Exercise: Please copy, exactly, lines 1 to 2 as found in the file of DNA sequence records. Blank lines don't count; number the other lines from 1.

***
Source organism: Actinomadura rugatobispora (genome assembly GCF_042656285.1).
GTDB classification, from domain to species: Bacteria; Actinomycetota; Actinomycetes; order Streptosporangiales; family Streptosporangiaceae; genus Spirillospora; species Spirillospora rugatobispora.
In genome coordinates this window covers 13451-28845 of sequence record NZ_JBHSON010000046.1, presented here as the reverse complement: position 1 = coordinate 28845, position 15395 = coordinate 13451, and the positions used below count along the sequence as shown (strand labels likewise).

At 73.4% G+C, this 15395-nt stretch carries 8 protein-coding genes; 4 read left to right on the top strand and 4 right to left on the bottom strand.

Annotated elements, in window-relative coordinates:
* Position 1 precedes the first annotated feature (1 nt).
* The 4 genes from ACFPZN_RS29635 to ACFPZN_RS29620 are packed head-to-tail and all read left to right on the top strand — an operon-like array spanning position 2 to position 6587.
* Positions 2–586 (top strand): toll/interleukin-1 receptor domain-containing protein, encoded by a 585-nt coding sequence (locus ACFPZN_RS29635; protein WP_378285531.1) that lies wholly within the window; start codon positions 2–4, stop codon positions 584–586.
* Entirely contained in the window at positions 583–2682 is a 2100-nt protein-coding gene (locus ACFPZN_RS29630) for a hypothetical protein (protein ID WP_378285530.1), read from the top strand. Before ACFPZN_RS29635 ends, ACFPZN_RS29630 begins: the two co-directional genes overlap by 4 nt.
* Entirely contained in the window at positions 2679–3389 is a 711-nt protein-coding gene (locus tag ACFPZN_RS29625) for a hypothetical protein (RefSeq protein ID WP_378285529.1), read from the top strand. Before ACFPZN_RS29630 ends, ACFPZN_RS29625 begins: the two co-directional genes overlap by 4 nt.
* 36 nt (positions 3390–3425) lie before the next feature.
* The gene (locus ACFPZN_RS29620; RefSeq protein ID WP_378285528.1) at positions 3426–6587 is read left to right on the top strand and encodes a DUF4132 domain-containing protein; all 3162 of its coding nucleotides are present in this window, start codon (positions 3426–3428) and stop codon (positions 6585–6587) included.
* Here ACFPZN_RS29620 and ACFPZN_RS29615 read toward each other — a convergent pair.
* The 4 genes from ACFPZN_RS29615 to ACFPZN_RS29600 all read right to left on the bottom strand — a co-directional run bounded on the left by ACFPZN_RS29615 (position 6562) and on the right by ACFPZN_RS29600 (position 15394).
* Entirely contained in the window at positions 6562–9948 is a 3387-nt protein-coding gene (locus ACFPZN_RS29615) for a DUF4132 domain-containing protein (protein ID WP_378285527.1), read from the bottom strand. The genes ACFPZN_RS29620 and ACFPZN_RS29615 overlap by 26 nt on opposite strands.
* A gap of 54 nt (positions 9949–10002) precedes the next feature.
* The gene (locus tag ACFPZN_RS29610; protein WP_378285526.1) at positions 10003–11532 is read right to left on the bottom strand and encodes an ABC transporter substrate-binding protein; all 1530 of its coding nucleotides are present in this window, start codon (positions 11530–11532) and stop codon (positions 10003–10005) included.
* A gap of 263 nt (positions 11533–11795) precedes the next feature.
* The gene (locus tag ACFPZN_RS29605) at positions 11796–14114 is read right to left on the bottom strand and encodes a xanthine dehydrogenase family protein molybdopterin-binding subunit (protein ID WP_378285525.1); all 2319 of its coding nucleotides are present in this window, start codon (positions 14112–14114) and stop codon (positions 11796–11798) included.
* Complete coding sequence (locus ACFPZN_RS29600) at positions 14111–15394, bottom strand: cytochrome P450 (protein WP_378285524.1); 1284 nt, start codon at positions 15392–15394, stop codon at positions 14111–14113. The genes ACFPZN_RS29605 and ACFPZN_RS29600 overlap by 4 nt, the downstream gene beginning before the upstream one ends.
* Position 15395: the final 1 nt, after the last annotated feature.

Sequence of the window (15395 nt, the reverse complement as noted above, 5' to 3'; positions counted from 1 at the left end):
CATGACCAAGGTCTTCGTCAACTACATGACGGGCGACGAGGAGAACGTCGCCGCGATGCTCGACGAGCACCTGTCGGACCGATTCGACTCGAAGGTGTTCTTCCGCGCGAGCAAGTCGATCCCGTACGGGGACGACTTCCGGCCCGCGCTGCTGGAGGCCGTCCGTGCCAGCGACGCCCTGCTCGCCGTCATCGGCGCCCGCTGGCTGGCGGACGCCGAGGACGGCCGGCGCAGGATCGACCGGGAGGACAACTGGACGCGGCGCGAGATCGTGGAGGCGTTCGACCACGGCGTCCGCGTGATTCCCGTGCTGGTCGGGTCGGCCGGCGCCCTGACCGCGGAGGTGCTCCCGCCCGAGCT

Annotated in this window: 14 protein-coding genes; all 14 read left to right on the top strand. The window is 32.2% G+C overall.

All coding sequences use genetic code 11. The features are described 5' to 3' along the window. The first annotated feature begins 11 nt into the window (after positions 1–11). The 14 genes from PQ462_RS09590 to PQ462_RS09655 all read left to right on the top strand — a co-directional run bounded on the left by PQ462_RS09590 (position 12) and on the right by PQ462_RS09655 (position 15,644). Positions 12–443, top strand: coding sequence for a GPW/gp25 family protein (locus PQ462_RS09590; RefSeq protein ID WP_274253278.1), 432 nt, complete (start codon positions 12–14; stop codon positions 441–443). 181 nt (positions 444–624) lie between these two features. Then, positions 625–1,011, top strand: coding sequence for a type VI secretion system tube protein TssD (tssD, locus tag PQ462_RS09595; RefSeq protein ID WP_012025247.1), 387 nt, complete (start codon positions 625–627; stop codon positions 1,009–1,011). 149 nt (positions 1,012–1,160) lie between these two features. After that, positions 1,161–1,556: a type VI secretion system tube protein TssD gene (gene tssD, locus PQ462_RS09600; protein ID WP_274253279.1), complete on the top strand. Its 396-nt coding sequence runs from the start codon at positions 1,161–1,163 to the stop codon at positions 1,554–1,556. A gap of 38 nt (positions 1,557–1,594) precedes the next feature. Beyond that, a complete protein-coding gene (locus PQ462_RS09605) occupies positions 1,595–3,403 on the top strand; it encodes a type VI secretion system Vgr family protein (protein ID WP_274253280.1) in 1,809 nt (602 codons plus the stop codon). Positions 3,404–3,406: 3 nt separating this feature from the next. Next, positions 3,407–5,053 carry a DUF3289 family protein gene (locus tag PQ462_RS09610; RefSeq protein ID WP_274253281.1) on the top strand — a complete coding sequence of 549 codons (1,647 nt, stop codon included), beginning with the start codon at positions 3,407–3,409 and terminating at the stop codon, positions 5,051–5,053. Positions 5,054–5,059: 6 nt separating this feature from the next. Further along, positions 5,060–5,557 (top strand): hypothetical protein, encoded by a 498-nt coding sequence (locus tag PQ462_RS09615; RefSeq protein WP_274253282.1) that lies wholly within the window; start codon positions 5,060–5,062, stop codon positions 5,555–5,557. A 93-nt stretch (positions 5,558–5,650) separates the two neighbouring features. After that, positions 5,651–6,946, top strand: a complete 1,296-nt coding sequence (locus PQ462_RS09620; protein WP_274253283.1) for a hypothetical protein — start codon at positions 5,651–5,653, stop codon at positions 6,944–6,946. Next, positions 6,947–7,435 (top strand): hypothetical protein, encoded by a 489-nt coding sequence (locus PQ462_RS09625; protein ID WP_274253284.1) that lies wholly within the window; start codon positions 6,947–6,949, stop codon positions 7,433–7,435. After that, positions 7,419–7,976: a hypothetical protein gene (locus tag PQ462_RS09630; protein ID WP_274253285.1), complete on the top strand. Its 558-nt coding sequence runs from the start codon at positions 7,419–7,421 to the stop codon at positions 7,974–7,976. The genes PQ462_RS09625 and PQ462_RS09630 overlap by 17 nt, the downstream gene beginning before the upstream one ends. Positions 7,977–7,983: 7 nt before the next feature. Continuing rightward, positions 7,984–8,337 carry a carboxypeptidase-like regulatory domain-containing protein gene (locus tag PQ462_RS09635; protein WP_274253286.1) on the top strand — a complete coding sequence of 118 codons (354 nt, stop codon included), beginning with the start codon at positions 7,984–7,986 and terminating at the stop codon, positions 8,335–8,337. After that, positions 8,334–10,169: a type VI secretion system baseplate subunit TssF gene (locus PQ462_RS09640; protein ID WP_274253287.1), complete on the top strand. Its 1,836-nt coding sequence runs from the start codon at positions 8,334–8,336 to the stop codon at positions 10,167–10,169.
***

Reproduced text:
Source organism: Actinomadura rugatobispora (genome assembly GCF_042656285.1).
GTDB classification, from domain to species: Bacteria; Actinomycetota; Actinomycetes; order Streptosporangiales; family Streptosporangiaceae; genus Spirillospora; species Spirillospora rugatobispora.